While a couple of the presidents, such as the late Mel Swig, had traditional Jewish upbringings and a proper Jewish education, others openly acknowledged their lack of religious schooling.

Peter Haas, born in 1918 in San Francisco, had neither a formal Jewish education nor a bar mitzvah. But his family, descendants of Levi Strauss, had a commitment to tzedakah that influenced him.

"It had to come from my forebears. It was part of my father and mother…They were both very much involved in philanthropy and helping in the community. That was rather an inheritance I guess," said Haas, a top executive at Levi Strauss & Co. who served as federation president from 1977 to 1978.

Jerome Braun, president from 1979 to 1980, described his Reform education in Missouri as "mediocre, to put it bluntly. I was bar mitzvahed but the Hebrew I learned was minimal, and I cannot now read Hebrew."

The late John Steinhart, president from 1969 to 1970, belonged to San Francisco's Congregation Emanu-El but never attended synagogue, received formal religious education or celebrated a bar mitzvah. But being a self-described "cultural Jew" didn't preclude his involvement.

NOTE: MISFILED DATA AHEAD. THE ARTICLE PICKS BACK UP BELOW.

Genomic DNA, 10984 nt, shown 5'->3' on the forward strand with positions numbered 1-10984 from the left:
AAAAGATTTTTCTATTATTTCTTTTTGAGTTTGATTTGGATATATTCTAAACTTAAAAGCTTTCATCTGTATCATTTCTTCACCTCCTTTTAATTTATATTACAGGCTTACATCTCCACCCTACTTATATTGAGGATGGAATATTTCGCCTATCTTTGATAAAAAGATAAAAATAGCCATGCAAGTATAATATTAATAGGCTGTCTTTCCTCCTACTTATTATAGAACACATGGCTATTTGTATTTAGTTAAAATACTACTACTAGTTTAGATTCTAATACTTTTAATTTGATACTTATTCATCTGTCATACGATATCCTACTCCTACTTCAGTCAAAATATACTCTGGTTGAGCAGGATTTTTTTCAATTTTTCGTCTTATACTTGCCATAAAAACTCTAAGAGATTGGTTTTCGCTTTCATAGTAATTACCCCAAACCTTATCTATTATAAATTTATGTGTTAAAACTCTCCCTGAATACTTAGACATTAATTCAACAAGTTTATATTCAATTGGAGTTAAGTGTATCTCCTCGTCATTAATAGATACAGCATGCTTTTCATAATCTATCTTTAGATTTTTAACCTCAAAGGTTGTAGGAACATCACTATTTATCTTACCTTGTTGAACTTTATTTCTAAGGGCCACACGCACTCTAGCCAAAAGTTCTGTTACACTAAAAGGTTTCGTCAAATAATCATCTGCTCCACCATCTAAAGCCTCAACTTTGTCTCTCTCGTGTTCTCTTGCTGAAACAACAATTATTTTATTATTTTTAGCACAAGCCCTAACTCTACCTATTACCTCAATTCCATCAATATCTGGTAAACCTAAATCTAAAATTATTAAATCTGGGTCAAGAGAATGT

As an adult, however, Steinhart decided to play catch-up with the help of a Sunday-school teacher and federation campaign co-chair.

"I felt I had to learn something. Marshall Kuhn and I would have lunch in a Chinese restaurant in Chinatown, and he would educate me," Steinhart said two years before his death in 1994.

Green, federation president from 1975 to 1976, went to Sunday school and was confirmed at Emanu-El. But she didn't exactly have a traditional Jewish upbringing.

"Of course, we celebrated both Christmas and Chanukah. We would light the Chanukah candles without the presents. We got presents at Christmas," she said.

Her family carried on other traditions, though.

"We always had a seder dinner. One of the memories of Rosh Hashanah is during World War II my grandmother Dinkelspiel always having servicemen [over] for lunch," she said.

Anti-Semitism

American Jews in the 1990s might occasionally bump into an anti-Semite. But these leaders recall an entirely different atmosphere earlier this century. For some, the desire to defend Jews helped mold their sense of community obligation.